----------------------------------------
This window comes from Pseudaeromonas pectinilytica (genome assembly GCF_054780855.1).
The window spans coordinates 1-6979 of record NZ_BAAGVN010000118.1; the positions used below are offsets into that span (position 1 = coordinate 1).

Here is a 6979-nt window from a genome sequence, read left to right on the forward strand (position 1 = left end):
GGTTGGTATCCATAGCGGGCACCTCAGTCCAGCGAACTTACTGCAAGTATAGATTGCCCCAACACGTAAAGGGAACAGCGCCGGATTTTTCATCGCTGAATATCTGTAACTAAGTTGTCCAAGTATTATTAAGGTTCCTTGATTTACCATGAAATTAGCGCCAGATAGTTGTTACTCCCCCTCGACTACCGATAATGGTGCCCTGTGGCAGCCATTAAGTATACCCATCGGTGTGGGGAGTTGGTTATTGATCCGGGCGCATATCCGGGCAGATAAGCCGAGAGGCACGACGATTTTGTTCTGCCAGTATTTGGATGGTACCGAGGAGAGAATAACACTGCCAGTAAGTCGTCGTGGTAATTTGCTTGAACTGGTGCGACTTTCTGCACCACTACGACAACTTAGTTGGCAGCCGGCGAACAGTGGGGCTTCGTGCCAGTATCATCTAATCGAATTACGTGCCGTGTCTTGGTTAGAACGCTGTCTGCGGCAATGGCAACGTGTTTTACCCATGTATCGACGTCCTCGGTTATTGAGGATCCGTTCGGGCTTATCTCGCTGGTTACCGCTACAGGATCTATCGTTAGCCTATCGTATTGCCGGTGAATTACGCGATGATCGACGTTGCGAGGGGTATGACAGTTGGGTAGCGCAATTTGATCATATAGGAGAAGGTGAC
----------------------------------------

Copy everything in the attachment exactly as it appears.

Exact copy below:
This window comes from Pseudaeromonas pectinilytica (genome assembly GCF_054780855.1).
The window spans coordinates 1-6979 of record NZ_BAAGVN010000118.1; the positions used below are offsets into that span (position 1 = coordinate 1).

Here is a 6979-nt window from a genome sequence, read left to right on the forward strand (position 1 = left end):
GGTTGGTATCCATAGCGGGCACCTCAGTCCAGCGAACTTACTGCAAGTATAGATTGCCCCAACACGTAAAGGGAACAGCGCCGGATTTTTCATCGCTGAATATCTGTAACTAAGTTGTCCAAGTATTATTAAGGTTCCTTGATTTACCATGAAATTAGCGCCAGATAGTTGTTACTCCCCCTCGACTACCGATAATGGTGCCCTGTGGCAGCCATTAAGTATACCCATCGGTGTGGGGAGTTGGTTATTGATCCGGGCGCATATCCGGGCAGATAAGCCGAGAGGCACGACGATTTTGTTCTGCCAGTATTTGGATGGTACCGAGGAGAGAATAACACTGCCAGTAAGTCGTCGTGGTAATTTGCTTGAACTGGTGCGACTTTCTGCACCACTACGACAACTTAGTTGGCAGCCGGCGAACAGTGGGGCTTCGTGCCAGTATCATCTAATCGAATTACGTGCCGTGTCTTGGTTAGAACGCTGTCTGCGGCAATGGCAACGTGTTTTACCCATGTATCGACGTCCTCGGTTATTGAGGATCCGTTCGGGCTTATCTCGCTGGTTACCGCTACAGGATCTATCGTTAGCCTATCGTATTGCCGGTGAATTACGCGATGATCGACGTTGCGAGGGGTATGACAGTTGGGTAGCGCAATTTGATCATATAGGAGAAGGTGAC